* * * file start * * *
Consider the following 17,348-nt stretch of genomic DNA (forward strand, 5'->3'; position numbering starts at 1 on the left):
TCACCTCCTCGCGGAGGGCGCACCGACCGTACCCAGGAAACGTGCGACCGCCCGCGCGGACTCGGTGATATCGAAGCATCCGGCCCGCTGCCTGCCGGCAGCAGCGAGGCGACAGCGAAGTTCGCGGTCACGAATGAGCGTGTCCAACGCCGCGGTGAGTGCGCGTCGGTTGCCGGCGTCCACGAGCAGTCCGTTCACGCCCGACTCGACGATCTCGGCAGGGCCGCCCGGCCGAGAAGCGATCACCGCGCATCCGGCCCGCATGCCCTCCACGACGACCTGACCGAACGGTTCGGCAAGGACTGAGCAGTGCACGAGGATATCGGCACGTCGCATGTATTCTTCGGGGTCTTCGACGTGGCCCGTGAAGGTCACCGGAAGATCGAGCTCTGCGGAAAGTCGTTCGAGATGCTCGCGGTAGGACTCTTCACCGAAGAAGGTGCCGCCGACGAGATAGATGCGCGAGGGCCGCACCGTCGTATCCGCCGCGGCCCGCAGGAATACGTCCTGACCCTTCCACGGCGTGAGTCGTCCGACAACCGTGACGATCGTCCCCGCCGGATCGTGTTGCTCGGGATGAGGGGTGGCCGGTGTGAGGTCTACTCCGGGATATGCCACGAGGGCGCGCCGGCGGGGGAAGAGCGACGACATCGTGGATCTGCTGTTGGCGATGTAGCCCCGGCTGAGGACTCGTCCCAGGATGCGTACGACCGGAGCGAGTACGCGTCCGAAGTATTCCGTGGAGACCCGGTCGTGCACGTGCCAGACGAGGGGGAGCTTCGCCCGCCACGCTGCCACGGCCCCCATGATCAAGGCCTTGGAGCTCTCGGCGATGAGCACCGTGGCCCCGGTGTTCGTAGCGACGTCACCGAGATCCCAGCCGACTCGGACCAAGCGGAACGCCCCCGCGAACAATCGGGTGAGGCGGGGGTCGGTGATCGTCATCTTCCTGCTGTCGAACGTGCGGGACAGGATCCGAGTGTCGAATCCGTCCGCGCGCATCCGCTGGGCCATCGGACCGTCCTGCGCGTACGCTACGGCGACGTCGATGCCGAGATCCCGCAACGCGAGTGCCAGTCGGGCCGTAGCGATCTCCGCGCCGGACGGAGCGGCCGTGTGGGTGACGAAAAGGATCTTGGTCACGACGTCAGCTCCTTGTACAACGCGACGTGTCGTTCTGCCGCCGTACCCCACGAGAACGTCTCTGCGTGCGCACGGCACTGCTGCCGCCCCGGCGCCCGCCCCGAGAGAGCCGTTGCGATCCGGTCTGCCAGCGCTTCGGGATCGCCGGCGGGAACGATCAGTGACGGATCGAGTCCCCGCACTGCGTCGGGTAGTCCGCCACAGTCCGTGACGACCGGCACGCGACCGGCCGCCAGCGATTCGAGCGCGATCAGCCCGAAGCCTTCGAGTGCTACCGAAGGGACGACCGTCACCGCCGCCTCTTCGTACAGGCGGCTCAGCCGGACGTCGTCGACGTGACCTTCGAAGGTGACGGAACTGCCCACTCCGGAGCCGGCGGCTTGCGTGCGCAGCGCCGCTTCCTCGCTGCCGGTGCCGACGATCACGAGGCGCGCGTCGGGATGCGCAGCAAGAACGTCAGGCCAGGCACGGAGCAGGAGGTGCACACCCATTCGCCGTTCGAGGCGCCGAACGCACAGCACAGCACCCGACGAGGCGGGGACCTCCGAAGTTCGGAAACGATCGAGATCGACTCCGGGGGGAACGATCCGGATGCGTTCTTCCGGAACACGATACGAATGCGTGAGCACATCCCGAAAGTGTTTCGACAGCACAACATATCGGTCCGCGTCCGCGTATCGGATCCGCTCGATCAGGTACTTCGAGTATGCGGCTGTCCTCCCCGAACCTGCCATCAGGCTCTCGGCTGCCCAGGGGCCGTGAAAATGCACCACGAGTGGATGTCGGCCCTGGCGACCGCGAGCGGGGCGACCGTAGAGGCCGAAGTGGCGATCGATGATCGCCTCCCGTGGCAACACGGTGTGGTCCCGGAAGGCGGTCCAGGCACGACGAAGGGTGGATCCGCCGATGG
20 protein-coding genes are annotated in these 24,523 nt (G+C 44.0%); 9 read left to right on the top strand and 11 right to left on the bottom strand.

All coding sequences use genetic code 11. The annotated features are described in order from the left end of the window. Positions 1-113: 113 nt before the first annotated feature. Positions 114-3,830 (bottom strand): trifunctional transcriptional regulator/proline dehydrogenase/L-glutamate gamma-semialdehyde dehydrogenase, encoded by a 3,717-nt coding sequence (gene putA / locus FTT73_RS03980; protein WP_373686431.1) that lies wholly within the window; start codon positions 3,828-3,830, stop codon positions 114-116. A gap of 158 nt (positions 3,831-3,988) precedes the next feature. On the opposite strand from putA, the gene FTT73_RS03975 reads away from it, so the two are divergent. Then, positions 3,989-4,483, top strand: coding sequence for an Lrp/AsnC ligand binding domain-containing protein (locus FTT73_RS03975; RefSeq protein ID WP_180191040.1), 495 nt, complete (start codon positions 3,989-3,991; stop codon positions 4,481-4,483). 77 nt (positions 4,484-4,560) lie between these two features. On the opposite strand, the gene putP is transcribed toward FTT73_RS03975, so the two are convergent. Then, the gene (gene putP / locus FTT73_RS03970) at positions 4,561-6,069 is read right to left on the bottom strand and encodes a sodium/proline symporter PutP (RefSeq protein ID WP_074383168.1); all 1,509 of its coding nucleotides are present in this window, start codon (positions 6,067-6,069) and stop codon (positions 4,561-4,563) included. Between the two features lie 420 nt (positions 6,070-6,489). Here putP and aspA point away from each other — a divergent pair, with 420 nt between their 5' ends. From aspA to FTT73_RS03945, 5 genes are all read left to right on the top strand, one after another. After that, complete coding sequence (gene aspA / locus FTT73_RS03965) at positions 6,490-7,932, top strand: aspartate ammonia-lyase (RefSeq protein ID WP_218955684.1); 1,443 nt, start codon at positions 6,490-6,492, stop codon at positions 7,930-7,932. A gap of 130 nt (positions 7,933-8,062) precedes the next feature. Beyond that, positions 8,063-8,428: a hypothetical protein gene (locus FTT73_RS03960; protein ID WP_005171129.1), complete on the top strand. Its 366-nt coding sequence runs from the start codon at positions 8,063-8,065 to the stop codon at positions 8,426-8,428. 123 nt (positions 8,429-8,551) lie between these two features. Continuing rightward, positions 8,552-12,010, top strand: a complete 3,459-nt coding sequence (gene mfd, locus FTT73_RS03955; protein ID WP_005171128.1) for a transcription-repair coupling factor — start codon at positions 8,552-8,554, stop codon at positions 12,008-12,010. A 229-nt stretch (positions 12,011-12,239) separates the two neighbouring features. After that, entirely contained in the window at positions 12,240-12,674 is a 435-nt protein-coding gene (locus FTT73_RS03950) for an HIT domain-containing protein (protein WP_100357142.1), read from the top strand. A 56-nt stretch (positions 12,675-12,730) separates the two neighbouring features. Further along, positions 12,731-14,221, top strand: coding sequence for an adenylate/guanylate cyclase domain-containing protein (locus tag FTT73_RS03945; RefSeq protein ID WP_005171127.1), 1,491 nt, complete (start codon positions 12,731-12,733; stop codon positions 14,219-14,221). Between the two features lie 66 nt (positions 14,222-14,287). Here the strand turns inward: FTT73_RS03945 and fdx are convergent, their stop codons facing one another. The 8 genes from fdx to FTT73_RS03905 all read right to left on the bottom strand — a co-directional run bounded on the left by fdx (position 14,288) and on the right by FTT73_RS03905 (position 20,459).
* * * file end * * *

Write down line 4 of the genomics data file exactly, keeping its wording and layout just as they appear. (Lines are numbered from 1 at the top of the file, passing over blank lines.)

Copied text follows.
All coding sequences use genetic code 11. The annotated features are described in order from the left end of the window. Positions 1-113: 113 nt before the first annotated feature. Positions 114-3,830 (bottom strand): trifunctional transcriptional regulator/proline dehydrogenase/L-glutamate gamma-semialdehyde dehydrogenase, encoded by a 3,717-nt coding sequence (gene putA / locus FTT73_RS03980; protein WP_373686431.1) that lies wholly within the window; start codon positions 3,828-3,830, stop codon positions 114-116. A gap of 158 nt (positions 3,831-3,988) precedes the next feature. On the opposite strand from putA, the gene FTT73_RS03975 reads away from it, so the two are divergent. Then, positions 3,989-4,483, top strand: coding sequence for an Lrp/AsnC ligand binding domain-containing protein (locus FTT73_RS03975; RefSeq protein ID WP_180191040.1), 495 nt, complete (start codon positions 3,989-3,991; stop codon positions 4,481-4,483). 77 nt (positions 4,484-4,560) lie between these two features. On the opposite strand, the gene putP is transcribed toward FTT73_RS03975, so the two are convergent. Then, the gene (gene putP / locus FTT73_RS03970) at positions 4,561-6,069 is read right to left on the bottom strand and encodes a sodium/proline symporter PutP (RefSeq protein ID WP_074383168.1); all 1,509 of its coding nucleotides are present in this window, start codon (positions 6,067-6,069) and stop codon (positions 4,561-4,563) included. Between the two features lie 420 nt (positions 6,070-6,489). Here putP and aspA point away from each other — a divergent pair, with 420 nt between their 5' ends. From aspA to FTT73_RS03945, 5 genes are all read left to right on the top strand, one after another. After that, complete coding sequence (gene aspA / locus FTT73_RS03965) at positions 6,490-7,932, top strand: aspartate ammonia-lyase (RefSeq protein ID WP_218955684.1); 1,443 nt, start codon at positions 6,490-6,492, stop codon at positions 7,930-7,932. A gap of 130 nt (positions 7,933-8,062) precedes the next feature. Beyond that, positions 8,063-8,428: a hypothetical protein gene (locus FTT73_RS03960; protein ID WP_005171129.1), complete on the top strand. Its 366-nt coding sequence runs from the start codon at positions 8,063-8,065 to the stop codon at positions 8,426-8,428. 123 nt (positions 8,429-8,551) lie between these two features. Continuing rightward, positions 8,552-12,010, top strand: a complete 3,459-nt coding sequence (gene mfd, locus FTT73_RS03955; protein ID WP_005171128.1) for a transcription-repair coupling factor — start codon at positions 8,552-8,554, stop codon at positions 12,008-12,010. A 229-nt stretch (positions 12,011-12,239) separates the two neighbouring features. After that, entirely contained in the window at positions 12,240-12,674 is a 435-nt protein-coding gene (locus FTT73_RS03950) for an HIT domain-containing protein (protein WP_100357142.1), read from the top strand. A 56-nt stretch (positions 12,675-12,730) separates the two neighbouring features. Further along, positions 12,731-14,221, top strand: coding sequence for an adenylate/guanylate cyclase domain-containing protein (locus tag FTT73_RS03945; RefSeq protein ID WP_005171127.1), 1,491 nt, complete (start codon positions 12,731-12,733; stop codon positions 14,219-14,221). Between the two features lie 66 nt (positions 14,222-14,287). Here the strand turns inward: FTT73_RS03945 and fdx are convergent, their stop codons facing one another. The 8 genes from fdx to FTT73_RS03905 all read right to left on the bottom strand — a co-directional run bounded on the left by fdx (position 14,288) and on the right by FTT73_RS03905 (position 20,459).